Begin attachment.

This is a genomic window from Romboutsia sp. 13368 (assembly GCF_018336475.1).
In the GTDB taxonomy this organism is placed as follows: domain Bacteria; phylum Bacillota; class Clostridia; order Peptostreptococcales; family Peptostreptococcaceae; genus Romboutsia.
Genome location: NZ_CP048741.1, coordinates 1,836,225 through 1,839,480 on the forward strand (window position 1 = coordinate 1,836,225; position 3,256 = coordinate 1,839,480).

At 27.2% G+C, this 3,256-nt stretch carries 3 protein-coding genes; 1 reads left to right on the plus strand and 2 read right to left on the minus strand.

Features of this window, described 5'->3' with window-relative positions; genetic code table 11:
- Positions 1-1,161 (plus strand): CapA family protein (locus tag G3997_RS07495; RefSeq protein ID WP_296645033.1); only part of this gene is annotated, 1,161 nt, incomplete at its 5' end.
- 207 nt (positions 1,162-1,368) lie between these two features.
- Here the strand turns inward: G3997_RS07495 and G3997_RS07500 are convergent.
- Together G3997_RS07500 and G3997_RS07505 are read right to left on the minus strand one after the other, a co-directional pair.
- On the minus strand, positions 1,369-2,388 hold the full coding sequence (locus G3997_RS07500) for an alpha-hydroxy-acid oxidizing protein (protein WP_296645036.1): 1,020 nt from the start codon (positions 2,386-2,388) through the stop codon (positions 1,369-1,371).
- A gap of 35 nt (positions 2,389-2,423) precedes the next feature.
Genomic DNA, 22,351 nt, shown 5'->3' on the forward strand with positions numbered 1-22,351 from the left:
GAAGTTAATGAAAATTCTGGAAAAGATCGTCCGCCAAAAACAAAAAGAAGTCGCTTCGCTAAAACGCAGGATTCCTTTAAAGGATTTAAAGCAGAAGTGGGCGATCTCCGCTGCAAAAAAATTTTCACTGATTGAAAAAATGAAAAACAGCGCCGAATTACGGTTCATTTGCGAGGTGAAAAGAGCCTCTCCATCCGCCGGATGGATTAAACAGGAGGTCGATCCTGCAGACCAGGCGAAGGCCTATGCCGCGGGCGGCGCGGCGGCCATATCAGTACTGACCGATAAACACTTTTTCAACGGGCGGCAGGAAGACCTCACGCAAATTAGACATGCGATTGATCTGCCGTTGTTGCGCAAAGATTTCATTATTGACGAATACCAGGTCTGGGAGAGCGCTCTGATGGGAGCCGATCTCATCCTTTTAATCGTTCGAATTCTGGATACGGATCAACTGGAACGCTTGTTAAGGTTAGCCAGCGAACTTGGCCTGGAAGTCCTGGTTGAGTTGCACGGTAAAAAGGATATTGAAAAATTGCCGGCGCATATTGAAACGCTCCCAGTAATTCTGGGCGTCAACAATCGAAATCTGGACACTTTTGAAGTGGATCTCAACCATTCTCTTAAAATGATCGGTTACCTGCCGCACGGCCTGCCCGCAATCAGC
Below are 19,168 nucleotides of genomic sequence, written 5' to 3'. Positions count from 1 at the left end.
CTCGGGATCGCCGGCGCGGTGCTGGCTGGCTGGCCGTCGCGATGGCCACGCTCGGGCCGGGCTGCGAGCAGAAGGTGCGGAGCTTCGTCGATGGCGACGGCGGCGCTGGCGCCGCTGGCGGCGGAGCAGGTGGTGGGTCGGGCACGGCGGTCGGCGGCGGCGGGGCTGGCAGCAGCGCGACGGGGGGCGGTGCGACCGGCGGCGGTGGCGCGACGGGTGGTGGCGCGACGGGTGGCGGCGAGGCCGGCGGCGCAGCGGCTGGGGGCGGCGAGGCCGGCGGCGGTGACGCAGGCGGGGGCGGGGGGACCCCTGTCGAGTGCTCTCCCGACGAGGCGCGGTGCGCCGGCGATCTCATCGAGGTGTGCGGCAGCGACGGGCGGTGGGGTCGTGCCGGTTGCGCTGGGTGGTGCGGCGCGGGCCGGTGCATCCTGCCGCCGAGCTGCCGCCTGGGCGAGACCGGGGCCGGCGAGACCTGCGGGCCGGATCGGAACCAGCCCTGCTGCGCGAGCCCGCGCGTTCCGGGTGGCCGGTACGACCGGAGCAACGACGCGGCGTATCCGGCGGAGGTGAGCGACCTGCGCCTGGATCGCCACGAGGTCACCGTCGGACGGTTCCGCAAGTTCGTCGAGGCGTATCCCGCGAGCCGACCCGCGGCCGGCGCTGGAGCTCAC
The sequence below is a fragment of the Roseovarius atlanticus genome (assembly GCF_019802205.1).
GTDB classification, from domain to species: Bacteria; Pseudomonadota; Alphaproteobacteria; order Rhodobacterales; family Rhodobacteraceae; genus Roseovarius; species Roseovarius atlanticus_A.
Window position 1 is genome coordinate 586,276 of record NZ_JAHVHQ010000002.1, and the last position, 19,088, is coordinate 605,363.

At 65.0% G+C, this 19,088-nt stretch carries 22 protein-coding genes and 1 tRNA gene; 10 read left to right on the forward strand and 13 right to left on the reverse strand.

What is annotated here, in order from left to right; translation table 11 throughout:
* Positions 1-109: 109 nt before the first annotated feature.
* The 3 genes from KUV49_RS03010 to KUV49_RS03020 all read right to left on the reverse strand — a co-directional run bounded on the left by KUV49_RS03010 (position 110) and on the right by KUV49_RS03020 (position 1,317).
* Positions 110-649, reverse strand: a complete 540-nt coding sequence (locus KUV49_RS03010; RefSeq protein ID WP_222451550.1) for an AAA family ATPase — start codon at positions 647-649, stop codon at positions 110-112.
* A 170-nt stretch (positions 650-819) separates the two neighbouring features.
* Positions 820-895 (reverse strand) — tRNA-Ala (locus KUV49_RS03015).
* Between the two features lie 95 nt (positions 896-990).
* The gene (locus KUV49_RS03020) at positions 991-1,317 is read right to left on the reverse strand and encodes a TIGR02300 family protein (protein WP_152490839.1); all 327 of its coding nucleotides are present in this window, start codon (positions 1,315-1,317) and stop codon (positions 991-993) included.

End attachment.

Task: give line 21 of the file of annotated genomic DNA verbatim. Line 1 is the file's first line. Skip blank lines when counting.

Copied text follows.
* Positions 1-109: 109 nt before the first annotated feature.